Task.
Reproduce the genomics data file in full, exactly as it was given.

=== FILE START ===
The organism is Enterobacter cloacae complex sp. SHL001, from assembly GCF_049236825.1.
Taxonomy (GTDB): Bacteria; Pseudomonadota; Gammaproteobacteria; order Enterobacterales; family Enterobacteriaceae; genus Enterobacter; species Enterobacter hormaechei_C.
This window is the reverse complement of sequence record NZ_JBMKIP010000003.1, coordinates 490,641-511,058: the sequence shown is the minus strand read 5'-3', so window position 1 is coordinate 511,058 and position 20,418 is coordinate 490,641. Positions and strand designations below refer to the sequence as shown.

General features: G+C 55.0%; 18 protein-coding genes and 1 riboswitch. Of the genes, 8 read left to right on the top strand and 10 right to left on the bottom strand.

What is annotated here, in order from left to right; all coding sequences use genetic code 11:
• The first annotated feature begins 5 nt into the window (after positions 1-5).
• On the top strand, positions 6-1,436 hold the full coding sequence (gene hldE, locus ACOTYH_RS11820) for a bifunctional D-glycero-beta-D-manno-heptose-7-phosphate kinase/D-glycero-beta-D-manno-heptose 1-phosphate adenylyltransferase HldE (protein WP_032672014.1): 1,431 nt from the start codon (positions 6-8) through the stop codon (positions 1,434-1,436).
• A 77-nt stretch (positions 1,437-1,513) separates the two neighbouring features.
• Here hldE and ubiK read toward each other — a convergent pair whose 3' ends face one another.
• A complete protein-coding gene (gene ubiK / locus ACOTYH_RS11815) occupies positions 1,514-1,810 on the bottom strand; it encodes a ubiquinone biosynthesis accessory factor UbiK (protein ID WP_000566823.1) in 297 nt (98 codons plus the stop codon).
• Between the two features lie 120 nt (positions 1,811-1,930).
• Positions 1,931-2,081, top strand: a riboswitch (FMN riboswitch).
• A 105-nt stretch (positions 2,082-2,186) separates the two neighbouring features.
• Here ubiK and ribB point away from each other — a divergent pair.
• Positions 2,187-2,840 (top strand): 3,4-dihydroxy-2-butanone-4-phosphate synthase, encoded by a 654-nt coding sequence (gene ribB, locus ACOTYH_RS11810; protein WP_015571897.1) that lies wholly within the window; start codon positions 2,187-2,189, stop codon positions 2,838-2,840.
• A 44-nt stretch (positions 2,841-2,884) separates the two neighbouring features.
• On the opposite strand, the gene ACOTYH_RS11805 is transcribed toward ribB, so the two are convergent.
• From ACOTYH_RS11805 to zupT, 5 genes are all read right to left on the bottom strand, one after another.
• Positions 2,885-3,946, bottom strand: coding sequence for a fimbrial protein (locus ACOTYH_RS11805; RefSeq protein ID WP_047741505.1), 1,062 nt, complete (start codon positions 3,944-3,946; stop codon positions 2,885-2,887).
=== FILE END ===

The organism is Enterobacter cloacae complex sp. SHL001, from assembly GCF_049236825.1.
Taxonomy (GTDB): Bacteria; Pseudomonadota; Gammaproteobacteria; order Enterobacterales; family Enterobacteriaceae; genus Enterobacter; species Enterobacter hormaechei_C.
This window is the reverse complement of sequence record NZ_JBMKIP010000003.1, coordinates 490,641-511,058: the sequence shown is the minus strand read 5'-3', so window position 1 is coordinate 511,058 and position 20,418 is coordinate 490,641. Positions and strand designations below refer to the sequence as shown.

General features: G+C 55.0%; 18 protein-coding genes and 1 riboswitch. Of the genes, 8 read left to right on the top strand and 10 right to left on the bottom strand.

What is annotated here, in order from left to right; all coding sequences use genetic code 11:
• The first annotated feature begins 5 nt into the window (after positions 1-5).
• On the top strand, positions 6-1,436 hold the full coding sequence (gene hldE, locus ACOTYH_RS11820) for a bifunctional D-glycero-beta-D-manno-heptose-7-phosphate kinase/D-glycero-beta-D-manno-heptose 1-phosphate adenylyltransferase HldE (protein WP_032672014.1): 1,431 nt from the start codon (positions 6-8) through the stop codon (positions 1,434-1,436).
• A 77-nt stretch (positions 1,437-1,513) separates the two neighbouring features.
• Here hldE and ubiK read toward each other — a convergent pair whose 3' ends face one another.
• A complete protein-coding gene (gene ubiK / locus ACOTYH_RS11815) occupies positions 1,514-1,810 on the bottom strand; it encodes a ubiquinone biosynthesis accessory factor UbiK (protein ID WP_000566823.1) in 297 nt (98 codons plus the stop codon).
• Between the two features lie 120 nt (positions 1,811-1,930).
• Positions 1,931-2,081, top strand: a riboswitch (FMN riboswitch).
• A 105-nt stretch (positions 2,082-2,186) separates the two neighbouring features.
• Here ubiK and ribB point away from each other — a divergent pair.
• Positions 2,187-2,840 (top strand): 3,4-dihydroxy-2-butanone-4-phosphate synthase, encoded by a 654-nt coding sequence (gene ribB, locus ACOTYH_RS11810; protein WP_015571897.1) that lies wholly within the window; start codon positions 2,187-2,189, stop codon positions 2,838-2,840.
• A 44-nt stretch (positions 2,841-2,884) separates the two neighbouring features.
• On the opposite strand, the gene ACOTYH_RS11805 is transcribed toward ribB, so the two are convergent.
• From ACOTYH_RS11805 to zupT, 5 genes are all read right to left on the bottom strand, one after another.
• Positions 2,885-3,946, bottom strand: coding sequence for a fimbrial protein (locus ACOTYH_RS11805; RefSeq protein ID WP_047741505.1), 1,062 nt, complete (start codon positions 3,944-3,946; stop codon positions 2,885-2,887).